Gastro Esophageal is the medical
term used to describe the stomach and esophagus, and
reflux describes the motion of flowing back or returning.
Therefore, gastro esophageal reflux disease is the medical
term used to describe when the stomach's contents reflux
back up into the esophagus.
CausesDuring normal digestion, the lower esophageal sphincter (LES) controls the contents that pass from the esophagus to the stomach. The LES closes to prevent food and acidic stomach contents from flowing back up into the esophagus. However, when the LES is weak or relaxes inappropriately, it allows acidic stomach contents to flow up into the esophagus. This causes irritation to the esophageal lining, and the burning sensation that most feel when experiencing GERD.
Common Signs and Symptoms-Burning sensation in the chest (heartburn) following a meal
- Dysphasia (difficulty swallowing)
- Chest discomfort and pain
- Food or acidic regurgitation
- Sensation of a lump in your throat
- Disrupted sleep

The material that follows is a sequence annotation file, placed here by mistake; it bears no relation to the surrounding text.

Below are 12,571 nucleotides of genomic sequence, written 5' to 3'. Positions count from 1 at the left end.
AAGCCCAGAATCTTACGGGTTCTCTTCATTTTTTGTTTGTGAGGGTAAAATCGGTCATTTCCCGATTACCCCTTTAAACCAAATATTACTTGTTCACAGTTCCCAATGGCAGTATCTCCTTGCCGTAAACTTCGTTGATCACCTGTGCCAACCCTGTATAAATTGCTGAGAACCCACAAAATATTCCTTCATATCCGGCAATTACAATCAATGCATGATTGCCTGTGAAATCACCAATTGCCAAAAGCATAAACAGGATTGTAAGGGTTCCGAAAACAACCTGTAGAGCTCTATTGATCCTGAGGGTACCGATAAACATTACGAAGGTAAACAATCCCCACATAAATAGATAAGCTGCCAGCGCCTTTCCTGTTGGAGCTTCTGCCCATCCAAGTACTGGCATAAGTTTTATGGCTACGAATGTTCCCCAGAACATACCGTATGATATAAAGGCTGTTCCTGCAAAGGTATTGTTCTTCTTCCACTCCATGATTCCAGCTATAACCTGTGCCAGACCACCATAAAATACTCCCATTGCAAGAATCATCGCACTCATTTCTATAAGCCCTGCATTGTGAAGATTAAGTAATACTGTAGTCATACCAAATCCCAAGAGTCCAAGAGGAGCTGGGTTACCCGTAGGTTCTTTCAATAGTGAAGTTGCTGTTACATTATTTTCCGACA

- Asthma (new or worsening)
- Chronic cough
Risk Factors that Increase the Likelihood of GERD- Obesity
- Hiatal hernia: bulge at the top of the stomach into the diaphragm
- Scleroderma, and other connective tissue disorders
- Delayed stomach emptying
GERD Aggravators- Smoking
- Eating large meals
- Eating fatty or fried foods
- Eating late at night
- Aspirin and other medications
Complications Over Time- Esophageal ulcer: An open sore can form when stomach acid wears away the tissue in the esophagus. This esophageal ulcer causes pain, bleeds, and makes swallowing difficult.
- Esophageal stricture: Scar tissue forms as a result from stomach acid damaging the lower esophagus. The scar tissue leads to difficulty swallowing, because it narrows the food pathway.
- Barrett's esophagus: Precancerous changes can occur due to acidic damage to the lower esophagus. These changes increase the risk of esophageal cancer.